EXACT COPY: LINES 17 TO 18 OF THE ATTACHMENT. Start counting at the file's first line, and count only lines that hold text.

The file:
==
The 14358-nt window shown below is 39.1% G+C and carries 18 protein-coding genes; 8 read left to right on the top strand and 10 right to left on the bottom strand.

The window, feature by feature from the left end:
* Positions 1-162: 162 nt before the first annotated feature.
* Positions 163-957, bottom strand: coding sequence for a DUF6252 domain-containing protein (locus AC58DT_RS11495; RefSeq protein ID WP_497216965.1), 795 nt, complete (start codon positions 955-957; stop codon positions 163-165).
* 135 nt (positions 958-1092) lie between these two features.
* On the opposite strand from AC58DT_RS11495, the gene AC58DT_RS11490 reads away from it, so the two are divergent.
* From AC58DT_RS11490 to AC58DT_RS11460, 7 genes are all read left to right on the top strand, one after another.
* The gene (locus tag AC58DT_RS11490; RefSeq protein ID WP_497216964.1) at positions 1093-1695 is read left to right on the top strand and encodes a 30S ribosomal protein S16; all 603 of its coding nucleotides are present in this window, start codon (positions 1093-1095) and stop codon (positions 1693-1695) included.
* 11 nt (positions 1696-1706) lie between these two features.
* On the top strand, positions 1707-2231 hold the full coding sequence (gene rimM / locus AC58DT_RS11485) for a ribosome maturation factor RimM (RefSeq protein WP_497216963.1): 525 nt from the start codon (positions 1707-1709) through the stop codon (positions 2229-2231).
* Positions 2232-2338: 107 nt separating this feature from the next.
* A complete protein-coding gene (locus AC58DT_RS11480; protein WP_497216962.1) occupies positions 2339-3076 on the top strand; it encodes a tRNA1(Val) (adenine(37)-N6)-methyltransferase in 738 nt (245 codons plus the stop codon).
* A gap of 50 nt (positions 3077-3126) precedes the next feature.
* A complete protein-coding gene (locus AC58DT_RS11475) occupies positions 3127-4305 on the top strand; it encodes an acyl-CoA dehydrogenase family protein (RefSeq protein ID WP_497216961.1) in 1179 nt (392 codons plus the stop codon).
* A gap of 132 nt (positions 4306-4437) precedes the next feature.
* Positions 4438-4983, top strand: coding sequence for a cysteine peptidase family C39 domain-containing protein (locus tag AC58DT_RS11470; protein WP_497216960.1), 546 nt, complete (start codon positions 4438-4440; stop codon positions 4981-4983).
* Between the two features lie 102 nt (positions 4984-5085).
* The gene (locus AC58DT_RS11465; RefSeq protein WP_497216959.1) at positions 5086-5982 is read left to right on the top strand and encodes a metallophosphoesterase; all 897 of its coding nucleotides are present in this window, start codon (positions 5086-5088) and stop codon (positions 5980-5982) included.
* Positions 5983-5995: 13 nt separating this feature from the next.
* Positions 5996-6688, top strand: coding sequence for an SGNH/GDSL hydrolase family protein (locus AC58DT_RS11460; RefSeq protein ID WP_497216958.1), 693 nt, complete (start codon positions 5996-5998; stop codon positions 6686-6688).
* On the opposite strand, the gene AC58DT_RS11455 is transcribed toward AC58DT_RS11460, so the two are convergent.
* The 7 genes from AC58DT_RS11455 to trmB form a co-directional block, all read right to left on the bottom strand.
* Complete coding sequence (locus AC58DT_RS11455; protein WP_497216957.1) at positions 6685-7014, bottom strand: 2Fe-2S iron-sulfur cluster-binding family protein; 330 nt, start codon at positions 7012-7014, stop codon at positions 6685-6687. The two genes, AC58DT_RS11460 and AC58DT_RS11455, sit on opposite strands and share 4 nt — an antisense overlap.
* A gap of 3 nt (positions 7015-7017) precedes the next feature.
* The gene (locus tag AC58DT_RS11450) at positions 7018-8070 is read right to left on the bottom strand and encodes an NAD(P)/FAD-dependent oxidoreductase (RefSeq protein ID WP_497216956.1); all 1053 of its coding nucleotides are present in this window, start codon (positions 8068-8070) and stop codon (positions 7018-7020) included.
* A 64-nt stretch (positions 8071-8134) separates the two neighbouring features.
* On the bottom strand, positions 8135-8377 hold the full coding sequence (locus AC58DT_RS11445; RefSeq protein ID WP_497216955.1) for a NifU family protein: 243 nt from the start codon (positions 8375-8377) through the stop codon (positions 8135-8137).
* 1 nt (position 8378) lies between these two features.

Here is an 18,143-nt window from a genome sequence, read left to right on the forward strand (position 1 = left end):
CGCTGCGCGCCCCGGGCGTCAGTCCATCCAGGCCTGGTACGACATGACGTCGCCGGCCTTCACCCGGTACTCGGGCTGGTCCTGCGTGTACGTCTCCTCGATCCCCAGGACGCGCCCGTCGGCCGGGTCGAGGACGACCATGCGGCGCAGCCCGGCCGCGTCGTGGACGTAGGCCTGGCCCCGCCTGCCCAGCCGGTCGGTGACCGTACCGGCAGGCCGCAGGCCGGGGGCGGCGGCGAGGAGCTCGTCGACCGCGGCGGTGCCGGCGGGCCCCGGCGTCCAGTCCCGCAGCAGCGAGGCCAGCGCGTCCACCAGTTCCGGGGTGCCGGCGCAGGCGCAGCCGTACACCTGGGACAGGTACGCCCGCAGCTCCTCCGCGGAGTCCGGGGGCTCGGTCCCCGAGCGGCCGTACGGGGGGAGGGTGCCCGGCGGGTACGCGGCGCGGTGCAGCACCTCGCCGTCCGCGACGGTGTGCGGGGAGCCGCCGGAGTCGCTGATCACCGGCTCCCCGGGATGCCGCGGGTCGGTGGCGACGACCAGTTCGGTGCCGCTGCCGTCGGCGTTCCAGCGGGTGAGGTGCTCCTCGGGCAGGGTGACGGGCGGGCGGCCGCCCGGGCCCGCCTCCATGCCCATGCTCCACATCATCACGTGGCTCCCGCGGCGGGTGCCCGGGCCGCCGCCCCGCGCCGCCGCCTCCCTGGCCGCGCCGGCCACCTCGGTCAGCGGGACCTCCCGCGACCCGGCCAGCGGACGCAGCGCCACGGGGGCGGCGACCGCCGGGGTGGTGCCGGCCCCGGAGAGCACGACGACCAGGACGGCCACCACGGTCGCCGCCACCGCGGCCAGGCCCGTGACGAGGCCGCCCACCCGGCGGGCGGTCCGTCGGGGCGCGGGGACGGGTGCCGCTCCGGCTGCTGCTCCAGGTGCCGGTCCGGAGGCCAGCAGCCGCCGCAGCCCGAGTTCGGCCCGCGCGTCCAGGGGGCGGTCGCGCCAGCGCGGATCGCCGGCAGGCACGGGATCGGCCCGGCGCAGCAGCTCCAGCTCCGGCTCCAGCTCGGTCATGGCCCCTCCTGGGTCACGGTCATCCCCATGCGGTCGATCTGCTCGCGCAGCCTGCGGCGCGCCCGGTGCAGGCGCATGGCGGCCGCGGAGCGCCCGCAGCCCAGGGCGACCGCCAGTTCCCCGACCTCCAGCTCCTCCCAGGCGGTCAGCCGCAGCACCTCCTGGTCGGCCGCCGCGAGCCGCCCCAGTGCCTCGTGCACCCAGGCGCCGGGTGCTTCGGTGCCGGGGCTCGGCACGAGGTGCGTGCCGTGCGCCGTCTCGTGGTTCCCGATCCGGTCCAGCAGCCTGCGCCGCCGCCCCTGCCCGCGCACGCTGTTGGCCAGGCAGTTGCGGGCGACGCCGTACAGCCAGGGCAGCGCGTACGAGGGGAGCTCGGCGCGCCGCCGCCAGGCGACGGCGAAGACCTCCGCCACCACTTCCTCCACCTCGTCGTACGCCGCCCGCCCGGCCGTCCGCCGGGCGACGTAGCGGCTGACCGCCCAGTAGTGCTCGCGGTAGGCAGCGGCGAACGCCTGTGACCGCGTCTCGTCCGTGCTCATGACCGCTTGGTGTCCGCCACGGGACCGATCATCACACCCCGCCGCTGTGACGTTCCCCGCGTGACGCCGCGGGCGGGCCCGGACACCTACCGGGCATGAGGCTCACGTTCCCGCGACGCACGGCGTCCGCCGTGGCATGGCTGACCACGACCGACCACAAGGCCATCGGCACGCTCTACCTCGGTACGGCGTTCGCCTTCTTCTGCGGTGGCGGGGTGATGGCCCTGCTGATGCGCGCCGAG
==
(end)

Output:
* Between the two features lie 102 nt (positions 4984-5085).
* The gene (locus AC58DT_RS11465; RefSeq protein WP_497216959.1) at positions 5086-5982 is read left to right on the top strand and encodes a metallophosphoesterase; all 897 of its coding nucleotides are present in this window, start codon (positions 5086-5088) and stop codon (positions 5980-5982) included.